COLUMBUS — The main mid-biennium budget bill likely is heading to a conference committee to hash out differences between the Ohio House and Senate, following approval of the bill by the latter May 21.
The Senate-amended version of House Bill 483 includes more tax breaks for individuals and businesses, increased job training and career development programs and a further focus on efforts to combat drug addiction.
“This legislation streamlines, reforms, targets and advances services to our fellow Ohioans,” said Sen. Scott Oelslager (R-North Canton), who serves as chairman of the chamber’s finance committee, which reviewed the bill. “Our focus in the Senate has been job creation, economic growth and work force development.”
But Democrats opposed the bill. Sen. Tom Sawyer (D-Akron) called it “a missed opportunity to invest our resources to the people of the state of Ohio and instead furthers tax cuts for the wealthy.”
HB 483 passed the Senate on a split vote of 24-8. House Speaker Bill Batchelder (R-Medina) told reporters that he expected it and one or more other mid-biennium budget bills to be referred to conference committees for further review, with final action next week or in early June.
The lengthy legislation contains provisions boosting career development and mentoring programs for school children and increasing services to residents addicted to heroin or prescription painkillers.
Senators retained language declaring that college athletes are not employees of the schools they attend, a preemptive strike against students who pursue forming unions.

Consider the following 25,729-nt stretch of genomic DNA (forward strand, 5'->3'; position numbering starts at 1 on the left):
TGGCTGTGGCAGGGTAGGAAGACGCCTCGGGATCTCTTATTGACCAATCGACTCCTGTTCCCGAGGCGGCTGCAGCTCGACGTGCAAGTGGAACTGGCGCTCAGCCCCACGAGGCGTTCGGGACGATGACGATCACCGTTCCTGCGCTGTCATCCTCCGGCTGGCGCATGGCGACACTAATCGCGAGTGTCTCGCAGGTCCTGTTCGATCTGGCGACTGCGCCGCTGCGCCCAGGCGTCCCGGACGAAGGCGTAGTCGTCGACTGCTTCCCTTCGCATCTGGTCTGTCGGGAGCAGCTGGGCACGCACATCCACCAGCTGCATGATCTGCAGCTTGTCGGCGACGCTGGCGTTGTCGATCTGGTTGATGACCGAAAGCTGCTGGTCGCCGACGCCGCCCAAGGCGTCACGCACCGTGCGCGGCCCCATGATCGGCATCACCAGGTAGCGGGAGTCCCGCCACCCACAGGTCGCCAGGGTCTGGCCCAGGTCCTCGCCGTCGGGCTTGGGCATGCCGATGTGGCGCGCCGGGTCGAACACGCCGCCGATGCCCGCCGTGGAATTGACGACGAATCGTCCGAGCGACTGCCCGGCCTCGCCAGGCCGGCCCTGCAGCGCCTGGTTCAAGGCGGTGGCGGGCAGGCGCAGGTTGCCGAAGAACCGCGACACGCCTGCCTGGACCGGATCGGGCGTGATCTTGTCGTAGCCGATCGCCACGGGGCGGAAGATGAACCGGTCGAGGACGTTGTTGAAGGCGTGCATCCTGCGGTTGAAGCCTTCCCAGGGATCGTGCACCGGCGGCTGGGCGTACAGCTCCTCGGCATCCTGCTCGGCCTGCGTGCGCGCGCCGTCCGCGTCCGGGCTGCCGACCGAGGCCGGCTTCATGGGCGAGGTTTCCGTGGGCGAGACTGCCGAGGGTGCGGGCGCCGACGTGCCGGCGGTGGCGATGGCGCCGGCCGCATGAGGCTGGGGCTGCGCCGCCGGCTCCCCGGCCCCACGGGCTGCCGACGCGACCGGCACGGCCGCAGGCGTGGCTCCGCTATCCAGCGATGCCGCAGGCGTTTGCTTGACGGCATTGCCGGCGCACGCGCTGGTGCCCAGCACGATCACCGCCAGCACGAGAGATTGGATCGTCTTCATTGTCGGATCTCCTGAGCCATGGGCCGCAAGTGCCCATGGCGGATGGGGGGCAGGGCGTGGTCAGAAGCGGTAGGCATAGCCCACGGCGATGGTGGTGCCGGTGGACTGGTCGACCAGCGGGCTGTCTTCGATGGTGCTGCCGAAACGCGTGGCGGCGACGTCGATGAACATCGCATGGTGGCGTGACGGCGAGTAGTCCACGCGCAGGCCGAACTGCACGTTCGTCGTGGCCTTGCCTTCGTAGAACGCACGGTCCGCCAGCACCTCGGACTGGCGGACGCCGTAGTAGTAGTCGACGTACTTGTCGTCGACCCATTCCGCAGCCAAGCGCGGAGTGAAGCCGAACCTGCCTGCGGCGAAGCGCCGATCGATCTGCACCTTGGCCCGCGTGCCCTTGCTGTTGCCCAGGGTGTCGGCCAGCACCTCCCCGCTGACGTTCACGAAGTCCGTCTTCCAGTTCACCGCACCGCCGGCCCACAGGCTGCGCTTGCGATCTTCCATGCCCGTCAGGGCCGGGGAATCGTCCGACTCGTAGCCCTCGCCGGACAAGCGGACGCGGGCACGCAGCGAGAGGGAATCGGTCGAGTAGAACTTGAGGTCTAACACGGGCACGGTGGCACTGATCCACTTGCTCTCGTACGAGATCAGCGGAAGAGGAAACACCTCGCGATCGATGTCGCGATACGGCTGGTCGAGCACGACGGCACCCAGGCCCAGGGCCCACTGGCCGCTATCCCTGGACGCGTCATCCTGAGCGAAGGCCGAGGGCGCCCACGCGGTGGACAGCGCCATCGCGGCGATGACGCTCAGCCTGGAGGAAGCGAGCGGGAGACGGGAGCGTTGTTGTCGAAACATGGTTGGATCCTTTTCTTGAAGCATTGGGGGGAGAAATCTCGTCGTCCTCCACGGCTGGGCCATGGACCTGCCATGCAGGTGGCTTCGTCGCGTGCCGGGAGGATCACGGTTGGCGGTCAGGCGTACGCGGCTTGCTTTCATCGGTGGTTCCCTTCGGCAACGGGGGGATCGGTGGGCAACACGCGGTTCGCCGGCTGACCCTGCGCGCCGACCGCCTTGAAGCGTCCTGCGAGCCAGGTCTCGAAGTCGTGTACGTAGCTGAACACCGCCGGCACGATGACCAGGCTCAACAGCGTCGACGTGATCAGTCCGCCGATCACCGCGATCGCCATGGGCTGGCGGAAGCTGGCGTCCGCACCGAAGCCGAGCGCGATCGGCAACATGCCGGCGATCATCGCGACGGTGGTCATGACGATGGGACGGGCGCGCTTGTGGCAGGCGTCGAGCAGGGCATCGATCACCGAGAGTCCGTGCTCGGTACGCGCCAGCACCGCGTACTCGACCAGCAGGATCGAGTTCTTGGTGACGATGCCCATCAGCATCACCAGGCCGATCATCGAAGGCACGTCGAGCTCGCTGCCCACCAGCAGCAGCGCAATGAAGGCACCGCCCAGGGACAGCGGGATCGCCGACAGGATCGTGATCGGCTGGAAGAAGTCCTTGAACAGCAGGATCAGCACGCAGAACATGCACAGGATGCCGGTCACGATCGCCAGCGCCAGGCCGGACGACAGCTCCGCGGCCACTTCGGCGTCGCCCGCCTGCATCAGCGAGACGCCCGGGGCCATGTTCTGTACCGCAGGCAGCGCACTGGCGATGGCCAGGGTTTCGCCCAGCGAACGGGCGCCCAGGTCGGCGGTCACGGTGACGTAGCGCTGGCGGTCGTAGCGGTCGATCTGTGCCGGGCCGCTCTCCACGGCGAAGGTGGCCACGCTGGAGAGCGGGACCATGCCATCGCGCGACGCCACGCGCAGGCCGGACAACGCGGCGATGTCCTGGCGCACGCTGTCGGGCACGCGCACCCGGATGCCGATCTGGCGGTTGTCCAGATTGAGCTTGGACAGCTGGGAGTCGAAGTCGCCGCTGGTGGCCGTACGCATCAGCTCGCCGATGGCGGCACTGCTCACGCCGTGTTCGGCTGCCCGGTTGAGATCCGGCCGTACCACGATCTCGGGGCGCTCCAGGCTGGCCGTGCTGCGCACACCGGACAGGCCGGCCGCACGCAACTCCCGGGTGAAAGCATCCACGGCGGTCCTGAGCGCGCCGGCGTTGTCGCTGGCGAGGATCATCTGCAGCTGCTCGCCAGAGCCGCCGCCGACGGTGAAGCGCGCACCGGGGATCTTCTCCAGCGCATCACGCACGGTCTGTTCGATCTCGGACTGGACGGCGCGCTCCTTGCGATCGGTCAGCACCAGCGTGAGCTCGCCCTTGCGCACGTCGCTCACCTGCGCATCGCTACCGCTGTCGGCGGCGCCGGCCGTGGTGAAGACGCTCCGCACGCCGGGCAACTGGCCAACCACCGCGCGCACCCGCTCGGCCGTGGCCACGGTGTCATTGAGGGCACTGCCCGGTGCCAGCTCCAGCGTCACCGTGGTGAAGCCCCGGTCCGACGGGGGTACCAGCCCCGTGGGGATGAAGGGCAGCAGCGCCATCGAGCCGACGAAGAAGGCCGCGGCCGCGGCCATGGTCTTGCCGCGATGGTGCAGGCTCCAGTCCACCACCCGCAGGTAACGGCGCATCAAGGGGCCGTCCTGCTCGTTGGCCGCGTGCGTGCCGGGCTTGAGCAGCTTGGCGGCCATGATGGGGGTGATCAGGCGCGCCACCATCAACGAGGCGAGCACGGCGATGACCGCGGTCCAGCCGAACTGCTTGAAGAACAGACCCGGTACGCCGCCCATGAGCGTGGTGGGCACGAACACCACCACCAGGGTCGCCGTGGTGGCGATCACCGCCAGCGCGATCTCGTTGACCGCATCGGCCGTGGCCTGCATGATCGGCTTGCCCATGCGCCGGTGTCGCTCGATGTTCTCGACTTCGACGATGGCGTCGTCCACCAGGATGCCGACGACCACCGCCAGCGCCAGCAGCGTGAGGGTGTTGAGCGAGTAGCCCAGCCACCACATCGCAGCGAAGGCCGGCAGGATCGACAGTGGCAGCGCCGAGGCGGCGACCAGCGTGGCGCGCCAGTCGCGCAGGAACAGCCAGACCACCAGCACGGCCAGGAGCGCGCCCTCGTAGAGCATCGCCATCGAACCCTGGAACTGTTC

The Senate added language to accelerate a phased-in tax cut OK’d as part of the last biennial budget, meaning taxpayers will enjoy a 10 percent decrease this year instead of 9 percent.
They also increased, for the current tax year only, a small business deduction to 75 percent from 50 percent, with a maximum deduction amount of $187,500, up from $125,000.
“This is for tax year 2014 only,” Oelslager said, adding, “It should save taxpayers more than $225 million.”
Additionally, the Senate version of the bill increased the state earned income tax credit to 10 percent of the federal credit, up from 5 percent, and increased personal exemption amounts for Ohioans earning up to $80,000.
Among other provisions added by the Senate, HB 483 would:
• Allow certain liquor permit holders to sell “growlers” of beer — glass containers holding up to 1 gallon.
• Limit the state Controlling Board’s ability to approve certain spending, a move that would block the panel from signing off on a Medicaid expansion without a vote of the full legislature.
• Establish an incentive program, providing bonuses to caseworkers who help unemployed Ohioans find jobs.
• Require the governor to create a “workgroup” to develop ways to help needy Ohioans to stop relying on public assistance.
“It benefits all Ohioans,” Sen. Bill Coley, a Republican from southwestern Ohio, said of the legislation. “… I think this bill will continue with our tradition of protecting Ohio taxpayers and restoring economic growth in Ohio.”
Democrats attempted a number of amendments, including an omnibus offering to reverse proposed tax cuts and increase funding for early childhood education, school security, students’ college costs and other initiatives.
Most of the minority party amendments failed, though one offered by Sen. Nina Turner (D-Cleveland) was accepted, removing a provision that would have voided an administrative rule that regulated certain campaign contributions from union groups and corporations.
Turner, who is running for secretary of state, still voted against the bill.
“This budget serves a very specific agenda of powerful interests and does very little to improve the lives of everyday Ohioans, from grandma to grandpa to auntie to mamas to daddies,” she said. “It does very little for everyday citizens in the great state of Ohio.”
Sen. Joe Schiavoni (D-Boardman) added later, “I think that again we made this MBR, this corrections budget, all about income tax cuts that have no meaningful impact on the quality of life of the average Ohioan, but instead it makes a good talking point for the governor and members of the legislature to go out on the campaign trail this fall.”
Marc Kovac is the Dix Capital Bureau Chief. Email him at firstname.lastname@example.org or on Twitter at OhioCapitalBlog.